Passengers on a Halloween cruise to the Bahamas got more excitement than anticipated when Celebration Cruise Line’s, 1000-passenger BAHAMAS CELEBRATION struck an unknown object after departing Grand Bahama for Palm Beach.
Passengers were called to muster stations with life jackets over their Halloween costumes while the ship returned to Grand Bahama Island following the incident on October 31st. Passengers described a loud bang followed by flickering lights.
Eye witnesses reported the presence of a cargo vessel nearby just before the loud bang and shudder. There were rumours that the engine room had flooded, and power was lost after the incident. The ship remained without power for the next six hours. Tugs arrived to tow the ship back to port where there was a long delay getting passengers off due as the gangway could not be easily connected to the listing ship. By 4am the following morning most passengers were ashore, then housed in local resorts.
Celebration Cruise Line said in a statement that passengers were evacuated from the ship and placed in several resorts pending their return to Florida. There were no reported injuries.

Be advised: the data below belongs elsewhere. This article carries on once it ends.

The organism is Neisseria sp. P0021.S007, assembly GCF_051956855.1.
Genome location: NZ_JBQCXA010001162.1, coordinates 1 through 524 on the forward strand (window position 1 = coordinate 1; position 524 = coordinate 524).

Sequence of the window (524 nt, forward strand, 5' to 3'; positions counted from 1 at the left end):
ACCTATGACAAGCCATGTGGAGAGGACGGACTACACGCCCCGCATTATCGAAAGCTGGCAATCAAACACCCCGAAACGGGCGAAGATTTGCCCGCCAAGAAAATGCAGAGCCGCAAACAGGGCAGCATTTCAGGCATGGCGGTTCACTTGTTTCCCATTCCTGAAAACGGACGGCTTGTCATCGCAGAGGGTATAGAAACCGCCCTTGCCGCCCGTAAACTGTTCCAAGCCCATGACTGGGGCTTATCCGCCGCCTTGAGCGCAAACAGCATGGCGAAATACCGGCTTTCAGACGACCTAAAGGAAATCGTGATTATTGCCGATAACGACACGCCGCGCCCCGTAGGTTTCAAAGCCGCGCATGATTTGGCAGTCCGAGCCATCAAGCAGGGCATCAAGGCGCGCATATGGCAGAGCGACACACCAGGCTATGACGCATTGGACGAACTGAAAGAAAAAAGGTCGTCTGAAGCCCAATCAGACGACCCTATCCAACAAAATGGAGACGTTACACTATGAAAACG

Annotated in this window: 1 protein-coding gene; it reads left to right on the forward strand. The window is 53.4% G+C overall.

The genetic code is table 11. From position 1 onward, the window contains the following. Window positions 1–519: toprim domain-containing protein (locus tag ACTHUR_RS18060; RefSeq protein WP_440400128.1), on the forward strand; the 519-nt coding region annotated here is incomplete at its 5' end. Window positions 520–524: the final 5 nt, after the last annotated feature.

Crews were assessing damage to the ship and the line said it would cancel at least the next two cruises. Passengers were returned to Miami, Florida on the Bimini Superfast vessel which arrived at 5:00 pm the following day. Many had to remain on deck for the crossing as the vessel was full. Buses then returned passengers back to Palm Beach, where the cruise had begun.
BAHAMAS CELEBRATION remains tied up in Grand Bahama with a noticeable list to port.
The 35,855 gt BAHAMAS CELEBRATION was converted to a party oriented ship from the cold weather Jahre Line ferry PRINSESSE RAGNHILD built in 1981.
MARTIN COX - Founder and publisher of MaritimeMatters, inspired by maritime culture and technology growing up in the port of Southampton. He works as a photographer in Los Angeles, and his works has been exhibited in LA, San Francisco, New York, London and Iceland. Martin is the co-writer of the book “Hollywood to Honolulu; the story of the Los Angeles Steamship Company” published by the Steam Ship Historical Society of America. The Los Angeles Maritime Museum has commissioned artworks and collected his photographs.